Generic sports movie/poor-boy-makes-good fable employs every treadless cliche on the track.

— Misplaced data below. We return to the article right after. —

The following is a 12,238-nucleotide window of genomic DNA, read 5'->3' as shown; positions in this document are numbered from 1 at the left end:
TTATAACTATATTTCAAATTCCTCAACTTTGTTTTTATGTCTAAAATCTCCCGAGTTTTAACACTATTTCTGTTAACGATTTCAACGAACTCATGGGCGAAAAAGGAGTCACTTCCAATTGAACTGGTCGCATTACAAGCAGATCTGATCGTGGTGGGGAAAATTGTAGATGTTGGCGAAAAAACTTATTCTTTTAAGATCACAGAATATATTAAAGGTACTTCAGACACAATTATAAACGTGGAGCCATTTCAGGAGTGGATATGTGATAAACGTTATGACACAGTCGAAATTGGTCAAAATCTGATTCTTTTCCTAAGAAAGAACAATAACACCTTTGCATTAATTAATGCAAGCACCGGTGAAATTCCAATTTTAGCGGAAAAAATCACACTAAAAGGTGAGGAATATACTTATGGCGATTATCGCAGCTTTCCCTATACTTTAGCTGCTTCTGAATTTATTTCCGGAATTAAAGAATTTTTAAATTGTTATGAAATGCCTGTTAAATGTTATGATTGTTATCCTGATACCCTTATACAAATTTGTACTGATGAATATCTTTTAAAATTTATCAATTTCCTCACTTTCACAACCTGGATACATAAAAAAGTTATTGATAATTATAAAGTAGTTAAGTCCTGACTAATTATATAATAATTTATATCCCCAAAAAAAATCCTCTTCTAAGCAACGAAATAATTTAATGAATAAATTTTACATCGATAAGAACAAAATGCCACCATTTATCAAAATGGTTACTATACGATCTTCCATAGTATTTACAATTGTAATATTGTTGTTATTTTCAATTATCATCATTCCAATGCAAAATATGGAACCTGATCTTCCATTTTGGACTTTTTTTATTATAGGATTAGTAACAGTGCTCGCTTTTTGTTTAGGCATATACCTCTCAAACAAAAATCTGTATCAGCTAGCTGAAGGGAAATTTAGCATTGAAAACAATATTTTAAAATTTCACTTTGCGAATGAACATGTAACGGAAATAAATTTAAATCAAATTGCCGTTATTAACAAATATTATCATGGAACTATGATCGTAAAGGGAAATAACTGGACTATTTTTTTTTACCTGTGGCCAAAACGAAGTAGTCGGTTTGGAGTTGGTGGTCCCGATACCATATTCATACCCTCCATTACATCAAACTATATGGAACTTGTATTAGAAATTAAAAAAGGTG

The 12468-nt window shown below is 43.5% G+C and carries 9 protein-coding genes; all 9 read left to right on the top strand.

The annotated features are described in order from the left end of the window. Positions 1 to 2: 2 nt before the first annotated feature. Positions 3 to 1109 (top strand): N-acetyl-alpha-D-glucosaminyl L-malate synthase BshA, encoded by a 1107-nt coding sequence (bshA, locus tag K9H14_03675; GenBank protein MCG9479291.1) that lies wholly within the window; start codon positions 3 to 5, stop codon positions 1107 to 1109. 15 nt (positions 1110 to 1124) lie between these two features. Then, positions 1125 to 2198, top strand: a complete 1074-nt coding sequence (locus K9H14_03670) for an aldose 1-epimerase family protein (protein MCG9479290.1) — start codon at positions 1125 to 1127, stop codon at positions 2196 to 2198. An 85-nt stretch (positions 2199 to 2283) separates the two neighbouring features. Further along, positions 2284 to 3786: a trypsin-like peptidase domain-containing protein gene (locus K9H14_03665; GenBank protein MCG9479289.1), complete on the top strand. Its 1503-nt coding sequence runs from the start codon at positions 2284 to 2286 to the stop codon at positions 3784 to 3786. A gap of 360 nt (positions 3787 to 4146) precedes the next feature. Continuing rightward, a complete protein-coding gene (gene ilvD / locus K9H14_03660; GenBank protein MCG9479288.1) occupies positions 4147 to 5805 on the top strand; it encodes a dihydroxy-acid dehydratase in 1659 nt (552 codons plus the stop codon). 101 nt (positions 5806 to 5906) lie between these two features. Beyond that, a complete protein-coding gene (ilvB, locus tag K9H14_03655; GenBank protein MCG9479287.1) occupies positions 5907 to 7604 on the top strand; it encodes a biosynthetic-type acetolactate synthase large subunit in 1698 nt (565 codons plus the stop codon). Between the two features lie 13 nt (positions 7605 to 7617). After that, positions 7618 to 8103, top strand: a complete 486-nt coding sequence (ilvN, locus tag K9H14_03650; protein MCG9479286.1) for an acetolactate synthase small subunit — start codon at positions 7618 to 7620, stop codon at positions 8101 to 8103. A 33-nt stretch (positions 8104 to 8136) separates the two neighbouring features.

Among the Disney Channel graduates looking to cut their nouveau-Mousketeer cords is the corkscrew-curled Corbin Bleu, who could have picked a more nimble vehicle than “Free Style” to take him off the “High School Musical” circuit. Sputteringly generic sports movie/poor-boy-makes-good fable employs every treadless cliche on the track while failing to take advantage of either Bleu’s considerable charm or the motocross milieu in which the film is set. Turnout by the Disney-infatuated should mean a decent opening B.O. for the Oct. 9 Stateside release, followed by a rapid running out of gas. Pic has already opened in Mexico and other territories.Helmer William Dear has had good fortune with kid-friendly fare (“Angels in the Outfield,” “Wild America,” “Harry and the Hendersons”), but “Free Style” is hampered by a hackneyed script by Joshua Leibner and Jeffrey Nicholson. Cale Bryant (Bleu) is, naturally, the hard-working son of a single mom (Penelope Ann Miller). He delivers pizza and works at an electronics store in their Pacific Northwest town but wants to break into professional motocross (mud tracks, big jumps, hard landings). What he lacks in financial resources, he makes up for in guts, if not a particularly cutthroat competitive instinct: When his pal Justin (Jesse Moss) goes down during a race — thanks to unscrupulous rich kid Derek Black (Matt Bellefleur) — Cale heads back against the tide of riders to “save” his friend, a move that’s not only unnecessary but stupid. Still, he’s the best the movie’s got to offer. Derek is the central-casting personification of entitlement, and Cale’s girlfriend, Crystal (Tegan Moss), is trouble, too, if something of a snobbish caricature: Her crimped curls, fur-collared vinyl jacket and cheap jeans are meant to mark her as untrustworthy, which she proves to be. This frees Cale up to meet-and-greet with Alex (Sandra Echeverria), the really beautiful girl with the watchful father (Gustavo Febres) and the right ethnic makeup for a movie with a pronounced racial agenda: Crystal is blonde and evil, Derek is blond and evil, and Cale’s mom is blonde and dopey. It would have been nice if the racial complexity of the Bryant household had been left unremarked upon (“Are we white or black?” chirps Cale’s sister Bailey, played by Madison Pettis). On the other hand, casting an actress as white as Miller to play Bleu’s mother simply begs for comment. Usually, in a movie like this, it at least feels plausible that the parents and children might be related. With these kids, it feels as if they might have been abducted. The bad-Crystal/good-Alex romantic hubbub occupies half the film, while the other half is concerned with getting Cale back on a bike — any bike, even the one he finds on the side of the road and rebuilds into motocross material. Unfortunately, his overworked mother falls asleep at the wheel of her car and Cale has to sell his rebuilt bike to cover the medical bills. No, Cale doesn’t rescue any babies by leaping from ice floe to ice floe across a freezing river, but his Job-like suffering does lead up to a climactic race and a preposterous ending. Given that his talents include dancing (notably, in all three installments of “High School Musical”), Bleu is a bit lead-footed in “Free Style.” Miller plays her character as a kind of delicate wreck, and Echeverria is a find. Febres is terrifically memorable in a small but essential role, and Scott Paley, who plays one of Cale’s friends, pops out of the supporting cast. The rest are spinning their wheels. Production values are adequate, although some of the pointlessly handheld shooting is simply distracting. And compared with something like “Supercross: The Movie,” the race sequences are anemic. No editor was credited on the print reviewed.